Contacted by AFP, the White House did not deny the report, which cites several serving and former US officials, but stressed the importance of its ongoing close ties with Israel.
Netanyahu’s office in Jerusalem as well as the spokesman of the Israeli foreign ministry declined to comment on the report.
Two years ago, after rogue intelligence contractor Edward Snowden revealed the vast extent of the National Security Agency’s online surveillance, President Barack Obama promised to limit spying on US allies.
Germany’s Chancellor Angela Merkel had been embarrassed by the revelation that her cellphone had been monitored and other allies expressed private concerns about the breadth of NSA monitoring.
But, according to the Journal report, Obama decided there was a “compelling national security purpose” in continuing to monitor some leaders, including Netanyahu and Turkey’s President Recep Tayyip Erdogan.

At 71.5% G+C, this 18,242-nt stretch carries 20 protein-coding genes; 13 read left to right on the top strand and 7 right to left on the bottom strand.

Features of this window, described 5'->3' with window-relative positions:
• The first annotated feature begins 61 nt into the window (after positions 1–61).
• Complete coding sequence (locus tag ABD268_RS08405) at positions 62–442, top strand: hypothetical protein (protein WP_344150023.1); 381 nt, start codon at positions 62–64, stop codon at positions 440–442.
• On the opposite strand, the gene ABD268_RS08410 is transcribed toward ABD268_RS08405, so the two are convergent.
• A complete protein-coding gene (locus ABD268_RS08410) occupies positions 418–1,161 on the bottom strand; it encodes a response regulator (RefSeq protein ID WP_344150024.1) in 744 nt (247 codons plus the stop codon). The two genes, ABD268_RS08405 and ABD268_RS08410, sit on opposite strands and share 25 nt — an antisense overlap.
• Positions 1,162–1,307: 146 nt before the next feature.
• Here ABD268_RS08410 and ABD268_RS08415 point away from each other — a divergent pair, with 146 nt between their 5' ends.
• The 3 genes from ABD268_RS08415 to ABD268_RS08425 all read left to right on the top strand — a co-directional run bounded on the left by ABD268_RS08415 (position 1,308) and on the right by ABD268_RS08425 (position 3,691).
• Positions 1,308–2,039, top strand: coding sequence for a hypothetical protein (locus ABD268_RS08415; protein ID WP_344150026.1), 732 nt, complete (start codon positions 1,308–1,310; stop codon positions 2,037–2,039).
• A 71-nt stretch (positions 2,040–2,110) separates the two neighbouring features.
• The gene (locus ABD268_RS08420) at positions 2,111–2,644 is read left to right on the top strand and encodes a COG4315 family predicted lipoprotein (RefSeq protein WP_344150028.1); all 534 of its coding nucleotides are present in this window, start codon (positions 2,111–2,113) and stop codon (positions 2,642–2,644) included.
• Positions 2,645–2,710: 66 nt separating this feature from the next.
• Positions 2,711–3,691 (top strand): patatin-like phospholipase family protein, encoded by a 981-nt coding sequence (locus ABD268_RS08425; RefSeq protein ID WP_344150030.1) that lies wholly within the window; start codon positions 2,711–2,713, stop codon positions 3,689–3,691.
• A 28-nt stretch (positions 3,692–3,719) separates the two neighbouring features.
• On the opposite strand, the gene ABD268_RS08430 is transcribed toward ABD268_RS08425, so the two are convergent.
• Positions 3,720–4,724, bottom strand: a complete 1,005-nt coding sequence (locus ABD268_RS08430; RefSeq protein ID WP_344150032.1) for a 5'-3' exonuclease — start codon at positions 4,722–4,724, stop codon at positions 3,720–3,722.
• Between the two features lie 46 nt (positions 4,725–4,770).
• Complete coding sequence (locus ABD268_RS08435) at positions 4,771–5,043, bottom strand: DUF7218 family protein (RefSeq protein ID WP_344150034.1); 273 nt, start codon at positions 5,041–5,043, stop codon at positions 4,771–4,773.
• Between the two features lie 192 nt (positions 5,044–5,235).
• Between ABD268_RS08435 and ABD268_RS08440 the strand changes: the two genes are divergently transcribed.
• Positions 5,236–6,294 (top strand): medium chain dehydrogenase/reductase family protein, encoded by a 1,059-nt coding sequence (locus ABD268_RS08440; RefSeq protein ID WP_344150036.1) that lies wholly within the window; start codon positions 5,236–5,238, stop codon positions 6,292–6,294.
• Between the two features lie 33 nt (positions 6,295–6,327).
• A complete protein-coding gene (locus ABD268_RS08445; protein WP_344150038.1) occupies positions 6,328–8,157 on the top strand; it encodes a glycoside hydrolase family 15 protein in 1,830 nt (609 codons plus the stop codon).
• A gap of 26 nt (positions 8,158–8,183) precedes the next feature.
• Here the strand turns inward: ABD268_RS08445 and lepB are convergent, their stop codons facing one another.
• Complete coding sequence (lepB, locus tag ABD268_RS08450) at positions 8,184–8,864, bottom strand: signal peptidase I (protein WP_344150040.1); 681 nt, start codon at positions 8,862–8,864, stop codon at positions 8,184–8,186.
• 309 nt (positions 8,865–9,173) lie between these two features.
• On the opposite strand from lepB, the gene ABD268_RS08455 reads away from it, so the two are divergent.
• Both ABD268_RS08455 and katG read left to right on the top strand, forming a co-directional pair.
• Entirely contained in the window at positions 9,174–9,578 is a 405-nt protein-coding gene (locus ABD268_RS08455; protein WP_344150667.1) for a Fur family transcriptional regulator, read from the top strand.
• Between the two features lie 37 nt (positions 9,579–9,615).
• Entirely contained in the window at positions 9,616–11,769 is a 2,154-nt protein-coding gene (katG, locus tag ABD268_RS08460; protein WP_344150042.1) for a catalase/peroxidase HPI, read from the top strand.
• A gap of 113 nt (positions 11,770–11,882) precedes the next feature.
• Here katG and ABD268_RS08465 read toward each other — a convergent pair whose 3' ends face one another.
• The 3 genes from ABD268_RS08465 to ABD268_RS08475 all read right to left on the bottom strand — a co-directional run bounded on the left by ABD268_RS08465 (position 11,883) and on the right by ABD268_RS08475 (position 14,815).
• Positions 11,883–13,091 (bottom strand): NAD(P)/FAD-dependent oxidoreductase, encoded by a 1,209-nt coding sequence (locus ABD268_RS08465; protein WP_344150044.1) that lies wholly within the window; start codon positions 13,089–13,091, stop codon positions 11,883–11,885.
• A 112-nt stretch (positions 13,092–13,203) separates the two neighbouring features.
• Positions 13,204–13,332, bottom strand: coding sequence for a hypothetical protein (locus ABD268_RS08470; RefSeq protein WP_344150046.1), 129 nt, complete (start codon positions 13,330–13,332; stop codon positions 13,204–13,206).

The US administration decided not to remove or disable the “cyber-implants” it had secreted on foreign communications systems, as they would be hard to replace.
Instead, the report says, Obama ordered that some of the hacked systems used by close allies would not be routinely monitored by the NSA, while others would continue to be mined for intel.
“Going dark on Bibi? Of course we wouldn’t do that,” one senior US official told the Journal, speaking on condition of anonymity.
In Netanyahu’s case, Washington was concerned that Israel was itself monitoring US negotiations with Iran and might try to derail the effort to reach a deal on Tehran’s nuclear program.
Last March, Israel denied reports in The Wall Street Journal that its security forces spied on the negotiations between Tehran and major powers over Iran’s nuclear capacities.